Tuesday, July 25, 2017

Hot Bear Naked Action

I had the good fortune to spend nearly 6 hours at the Anan Wildlife Observatory with 4 awesome New Zealanders yesterday.  Bears and Kiwis are a good combination with high potential for a memorable time.  I quickly broke the ice and created a relaxed and familiar atmosphere by mistakenly calling my new Kiwi friends Aussies!  (My apologies to you guys once again!)  Calling a Kiwi an Aussie is similar to calling an Alaskan a Canadian, neither one is that bad but one is most definitely better than the other!  Good on ya New Zealand, we know what's what!  May your chilly bins never be empty of cold ones!

Moving on from good hearted regional rivalries to bears, we had the entire observatory nearly to ourselves with only one FS employee and one Russian photographer sharing the space with us all afternoon into the early evening.  In the morning, there were 62 people at the observatory, most of whom came from a cruise ship called The World that was moored in Wrangell for two days so, while the bear viewing was still good, it was a crowded and chaotic atmosphere as compared to the peaceful and idyllic afternoon.  The bears seemed to appreciate the tranquility in the afternoon as well as they really gave us an experience that only Anan can provide.



A gallery of dead Dungeness crabs greeting us at the trailhead shelter where the Forest Service ranger, Leah, gave us our required safety briefing.  There is obviously a fair amount of "down time" for the rangers while they staff the trailhead but you couldn't ask for a better office!


There have been 4 juvenile Ravens making the observatory their regular hang out over the last couple of weeks.  The only thing more inquisitive and slyly intelligent than a Raven is a juvenile Raven!  These guys have added a fun element to Anan this year and have been a pleasure to watch.  I am making progress in befriending one of them and had it come to me and peck my fingers several times yesterday as I pretended to have food to offer.  I guess I will have to sneak some food up there the next time or pick up some leftover fish parts so I can offer them some real food and further make their acquaintance!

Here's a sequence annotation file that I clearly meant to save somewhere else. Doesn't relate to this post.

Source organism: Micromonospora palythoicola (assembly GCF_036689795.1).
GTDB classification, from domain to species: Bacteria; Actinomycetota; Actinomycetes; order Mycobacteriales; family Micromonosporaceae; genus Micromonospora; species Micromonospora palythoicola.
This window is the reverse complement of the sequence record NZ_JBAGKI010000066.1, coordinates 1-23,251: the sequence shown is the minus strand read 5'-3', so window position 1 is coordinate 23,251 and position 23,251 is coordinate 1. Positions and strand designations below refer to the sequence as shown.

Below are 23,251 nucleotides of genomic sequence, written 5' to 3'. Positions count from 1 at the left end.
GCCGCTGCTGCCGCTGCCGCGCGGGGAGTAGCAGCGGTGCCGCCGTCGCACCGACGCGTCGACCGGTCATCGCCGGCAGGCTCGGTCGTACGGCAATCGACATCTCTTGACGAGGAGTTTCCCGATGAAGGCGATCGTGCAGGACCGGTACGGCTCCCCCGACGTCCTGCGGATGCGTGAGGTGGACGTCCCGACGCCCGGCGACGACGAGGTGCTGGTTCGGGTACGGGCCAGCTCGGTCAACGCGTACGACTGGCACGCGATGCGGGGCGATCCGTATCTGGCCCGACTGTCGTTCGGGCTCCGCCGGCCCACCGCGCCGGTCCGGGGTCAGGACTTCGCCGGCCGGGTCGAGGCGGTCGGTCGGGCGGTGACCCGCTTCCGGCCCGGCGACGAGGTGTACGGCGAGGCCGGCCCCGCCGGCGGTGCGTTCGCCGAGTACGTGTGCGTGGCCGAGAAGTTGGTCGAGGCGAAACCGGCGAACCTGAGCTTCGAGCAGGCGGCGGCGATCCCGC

This is a juvenile brown bear, probably 4 years old, demonstrating how dexterous they can be with those massive jaws and teeth by precisely biting through this pink salmon's head to eat its brain.  This is not a zombie brown bear with an unholy preference for brains to appease its undead appetite, it is merely selecting the parts of the fish with the most nutritional value.  In this case, that nutritional value is the high fat content found in the brain of we organisms possessing one.  It is not uncommon for bears to only eat the brains and eggs of these fish once they have begun putting on weight.  They will even toss aside a male fish uneaten and go back to their fishing spot to try again for a female containing those rich, nutritious eggs.  Bears will also use their paws to hold a female fish on a rock and then press the eggs out of it in order to lap up those little pearls of calories.